William Mitchell

Professor of Philosophy, University of Adelaide

(1) The Place of Minds in the World (2) The Power of Minds in the World

In his first series of lectures, Mitchell asserts that natural phenomena reveal what is on the surface, but not the depths of nature itself, just as one’s surface knowledge does not include the depths of the brain. Put another way: one’s perception of an object cannot be conflated with the object itself. His second series was destroyed in the Blitz, and Mitchell was unable to reconstruct it due to old age. Therefore, his work ends mid-argument, making an assessment challenging.


William Mitchell was born on 27 March 1861 in Northern Scotland. A prolific philosopher, his work in philosophical psychology is often referred to as Australian Idealism, which has roots in Scottish Idealism. Mitchell spent the entirety of his career at the University of Adelaide in South Australia, beginning as Professor of English Language and Literature and Mental and Moral Philosophy in 1894, a position he held until 1922. He became Vice-Chancellor in 1916 and Chancellor in 1942, retiring six years later.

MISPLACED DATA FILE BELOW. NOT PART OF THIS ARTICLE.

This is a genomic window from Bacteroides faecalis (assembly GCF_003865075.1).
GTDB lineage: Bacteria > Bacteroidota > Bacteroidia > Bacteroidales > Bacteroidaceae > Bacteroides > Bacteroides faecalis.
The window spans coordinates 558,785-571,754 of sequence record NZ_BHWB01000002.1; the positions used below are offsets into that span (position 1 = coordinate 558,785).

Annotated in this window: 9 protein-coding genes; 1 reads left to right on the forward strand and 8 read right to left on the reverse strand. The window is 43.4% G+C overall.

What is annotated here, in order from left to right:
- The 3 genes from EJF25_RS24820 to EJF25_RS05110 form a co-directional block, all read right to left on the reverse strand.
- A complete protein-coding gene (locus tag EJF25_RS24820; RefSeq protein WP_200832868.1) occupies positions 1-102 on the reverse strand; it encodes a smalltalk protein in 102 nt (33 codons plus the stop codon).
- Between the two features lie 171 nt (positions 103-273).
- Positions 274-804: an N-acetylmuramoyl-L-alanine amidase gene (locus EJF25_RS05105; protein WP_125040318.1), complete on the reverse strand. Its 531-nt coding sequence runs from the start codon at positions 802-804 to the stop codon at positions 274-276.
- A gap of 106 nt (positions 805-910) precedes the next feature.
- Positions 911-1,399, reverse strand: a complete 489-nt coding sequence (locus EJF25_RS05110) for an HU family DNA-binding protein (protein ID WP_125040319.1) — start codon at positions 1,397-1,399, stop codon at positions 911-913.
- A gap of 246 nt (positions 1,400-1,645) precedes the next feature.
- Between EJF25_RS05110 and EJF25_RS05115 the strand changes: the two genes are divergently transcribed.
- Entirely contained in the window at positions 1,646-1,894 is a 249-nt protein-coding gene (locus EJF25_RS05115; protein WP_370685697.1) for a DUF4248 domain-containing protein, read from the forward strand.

An enthusiast for literary societies, he was a founding member of the South Australia Literary Societies’ Union in 1883, serving as President in 1901. Mitchel published widely, and his first publication was in the academic journal Mind as an undergraduate. Important works include Lectures on Materialism (1903), Structure and Growth of the Mind (1907), Christianity and the Industrial System (1912), Lecture on the Two Functions of the University and Their Cost (1917), Jubilee Celebrations, 1876–1926 (1927), Nature and Feeling (1929), and ‘The Quality of Life’, Proceedings of the British Academy (1934).

Published/Archival Resources